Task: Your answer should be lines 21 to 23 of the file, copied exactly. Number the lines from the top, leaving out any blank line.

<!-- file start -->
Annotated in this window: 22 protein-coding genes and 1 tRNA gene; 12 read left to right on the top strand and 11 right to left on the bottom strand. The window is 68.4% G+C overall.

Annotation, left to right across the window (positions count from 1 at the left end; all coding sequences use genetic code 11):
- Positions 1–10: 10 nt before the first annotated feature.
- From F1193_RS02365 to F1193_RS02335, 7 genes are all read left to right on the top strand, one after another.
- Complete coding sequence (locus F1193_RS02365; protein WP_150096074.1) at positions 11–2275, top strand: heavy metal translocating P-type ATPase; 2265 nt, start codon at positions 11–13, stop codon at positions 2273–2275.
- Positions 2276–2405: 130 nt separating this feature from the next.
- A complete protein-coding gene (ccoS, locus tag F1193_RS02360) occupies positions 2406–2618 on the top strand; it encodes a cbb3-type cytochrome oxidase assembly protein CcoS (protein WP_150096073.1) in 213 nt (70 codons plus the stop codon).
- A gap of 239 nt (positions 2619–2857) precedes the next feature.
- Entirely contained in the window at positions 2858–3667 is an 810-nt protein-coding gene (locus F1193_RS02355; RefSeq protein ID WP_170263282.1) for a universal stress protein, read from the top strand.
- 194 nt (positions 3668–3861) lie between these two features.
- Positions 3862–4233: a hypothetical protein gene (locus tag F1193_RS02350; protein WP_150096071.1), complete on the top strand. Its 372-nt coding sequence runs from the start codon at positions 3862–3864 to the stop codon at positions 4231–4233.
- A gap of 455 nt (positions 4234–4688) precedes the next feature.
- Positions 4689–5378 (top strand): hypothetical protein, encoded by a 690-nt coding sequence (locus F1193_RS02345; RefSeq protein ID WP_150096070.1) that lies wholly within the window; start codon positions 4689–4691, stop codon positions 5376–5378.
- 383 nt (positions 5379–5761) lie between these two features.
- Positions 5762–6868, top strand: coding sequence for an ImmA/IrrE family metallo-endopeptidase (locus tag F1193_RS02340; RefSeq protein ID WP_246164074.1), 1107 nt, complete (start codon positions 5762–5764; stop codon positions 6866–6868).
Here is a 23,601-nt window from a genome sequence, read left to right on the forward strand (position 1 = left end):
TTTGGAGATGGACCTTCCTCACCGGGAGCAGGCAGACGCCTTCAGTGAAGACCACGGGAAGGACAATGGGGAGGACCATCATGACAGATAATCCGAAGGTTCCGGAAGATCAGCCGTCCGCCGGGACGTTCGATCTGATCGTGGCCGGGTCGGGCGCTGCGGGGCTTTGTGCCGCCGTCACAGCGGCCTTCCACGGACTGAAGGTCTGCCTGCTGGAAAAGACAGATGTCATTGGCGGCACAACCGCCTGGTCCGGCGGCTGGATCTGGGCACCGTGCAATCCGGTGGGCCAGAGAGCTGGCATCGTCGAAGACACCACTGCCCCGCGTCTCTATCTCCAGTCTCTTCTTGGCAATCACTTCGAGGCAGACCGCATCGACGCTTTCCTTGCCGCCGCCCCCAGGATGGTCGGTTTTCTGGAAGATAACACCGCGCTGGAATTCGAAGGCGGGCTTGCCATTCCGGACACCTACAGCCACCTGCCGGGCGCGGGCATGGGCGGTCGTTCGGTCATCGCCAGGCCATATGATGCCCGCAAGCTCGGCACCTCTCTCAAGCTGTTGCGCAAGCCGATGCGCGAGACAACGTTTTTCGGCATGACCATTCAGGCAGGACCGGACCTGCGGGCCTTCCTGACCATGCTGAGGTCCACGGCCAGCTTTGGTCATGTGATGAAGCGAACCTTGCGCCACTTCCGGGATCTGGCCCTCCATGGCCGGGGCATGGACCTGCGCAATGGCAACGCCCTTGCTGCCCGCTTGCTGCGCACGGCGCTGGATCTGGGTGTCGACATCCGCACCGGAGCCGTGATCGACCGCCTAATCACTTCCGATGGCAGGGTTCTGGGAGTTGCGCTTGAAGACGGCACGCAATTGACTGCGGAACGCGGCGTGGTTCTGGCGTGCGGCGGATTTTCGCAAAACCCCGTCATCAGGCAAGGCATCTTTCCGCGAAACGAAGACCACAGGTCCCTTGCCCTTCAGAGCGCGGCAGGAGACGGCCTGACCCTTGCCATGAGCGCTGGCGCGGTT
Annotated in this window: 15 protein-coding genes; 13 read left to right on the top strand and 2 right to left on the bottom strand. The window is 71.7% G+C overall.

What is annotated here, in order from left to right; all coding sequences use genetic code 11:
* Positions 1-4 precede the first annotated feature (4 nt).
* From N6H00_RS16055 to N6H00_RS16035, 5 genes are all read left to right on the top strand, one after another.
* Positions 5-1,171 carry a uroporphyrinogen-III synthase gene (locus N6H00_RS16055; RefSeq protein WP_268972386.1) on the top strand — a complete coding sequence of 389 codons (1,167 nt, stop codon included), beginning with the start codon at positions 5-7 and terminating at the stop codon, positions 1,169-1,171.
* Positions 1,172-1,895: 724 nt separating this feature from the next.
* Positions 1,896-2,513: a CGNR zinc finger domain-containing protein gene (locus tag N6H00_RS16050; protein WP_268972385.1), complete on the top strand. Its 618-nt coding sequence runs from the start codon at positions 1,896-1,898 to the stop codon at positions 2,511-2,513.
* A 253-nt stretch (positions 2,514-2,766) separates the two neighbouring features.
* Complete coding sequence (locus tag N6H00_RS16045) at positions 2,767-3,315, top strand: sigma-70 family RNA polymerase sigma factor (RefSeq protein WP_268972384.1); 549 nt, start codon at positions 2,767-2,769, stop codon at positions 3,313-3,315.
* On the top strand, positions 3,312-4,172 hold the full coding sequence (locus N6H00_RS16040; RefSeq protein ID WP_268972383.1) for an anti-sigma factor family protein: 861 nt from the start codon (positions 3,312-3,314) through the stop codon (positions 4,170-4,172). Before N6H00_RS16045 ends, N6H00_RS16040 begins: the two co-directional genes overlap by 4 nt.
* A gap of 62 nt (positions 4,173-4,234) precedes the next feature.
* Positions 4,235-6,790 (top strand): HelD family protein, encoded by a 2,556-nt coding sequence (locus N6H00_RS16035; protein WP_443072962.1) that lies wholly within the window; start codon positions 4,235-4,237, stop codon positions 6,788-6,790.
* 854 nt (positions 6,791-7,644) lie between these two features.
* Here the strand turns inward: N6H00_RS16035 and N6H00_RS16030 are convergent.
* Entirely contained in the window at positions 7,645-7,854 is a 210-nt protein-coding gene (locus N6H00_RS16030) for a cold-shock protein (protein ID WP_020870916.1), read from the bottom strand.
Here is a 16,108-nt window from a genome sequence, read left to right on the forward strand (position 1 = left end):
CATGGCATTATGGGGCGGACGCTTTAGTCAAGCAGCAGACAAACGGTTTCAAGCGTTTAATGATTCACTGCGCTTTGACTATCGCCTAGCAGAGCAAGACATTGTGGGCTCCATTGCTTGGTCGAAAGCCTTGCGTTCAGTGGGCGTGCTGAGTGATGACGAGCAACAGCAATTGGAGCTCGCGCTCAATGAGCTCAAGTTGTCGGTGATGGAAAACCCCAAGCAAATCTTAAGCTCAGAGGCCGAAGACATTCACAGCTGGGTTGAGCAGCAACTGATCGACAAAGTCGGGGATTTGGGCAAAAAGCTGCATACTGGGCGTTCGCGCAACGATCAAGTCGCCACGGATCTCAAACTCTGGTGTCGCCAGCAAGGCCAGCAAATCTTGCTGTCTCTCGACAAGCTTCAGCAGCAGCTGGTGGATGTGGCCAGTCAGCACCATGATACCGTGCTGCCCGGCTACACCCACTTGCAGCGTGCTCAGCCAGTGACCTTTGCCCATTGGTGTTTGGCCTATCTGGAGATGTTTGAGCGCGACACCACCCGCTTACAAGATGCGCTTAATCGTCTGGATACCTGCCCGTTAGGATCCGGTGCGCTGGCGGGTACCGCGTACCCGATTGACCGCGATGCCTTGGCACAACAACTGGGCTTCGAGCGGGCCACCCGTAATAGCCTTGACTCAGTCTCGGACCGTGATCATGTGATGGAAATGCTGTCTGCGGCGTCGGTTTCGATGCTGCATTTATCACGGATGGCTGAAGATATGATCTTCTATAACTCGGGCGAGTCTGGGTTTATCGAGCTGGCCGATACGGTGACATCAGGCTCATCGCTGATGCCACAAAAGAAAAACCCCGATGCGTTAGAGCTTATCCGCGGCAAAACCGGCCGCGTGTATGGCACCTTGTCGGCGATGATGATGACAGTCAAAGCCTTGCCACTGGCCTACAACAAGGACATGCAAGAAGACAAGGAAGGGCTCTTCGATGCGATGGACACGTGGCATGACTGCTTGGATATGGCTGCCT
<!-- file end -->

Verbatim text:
* From N6H00_RS16055 to N6H00_RS16035, 5 genes are all read left to right on the top strand, one after another.
* Positions 5-1,171 carry a uroporphyrinogen-III synthase gene (locus N6H00_RS16055; RefSeq protein WP_268972386.1) on the top strand — a complete coding sequence of 389 codons (1,167 nt, stop codon included), beginning with the start codon at positions 5-7 and terminating at the stop codon, positions 1,169-1,171.
* Positions 1,172-1,895: 724 nt separating this feature from the next.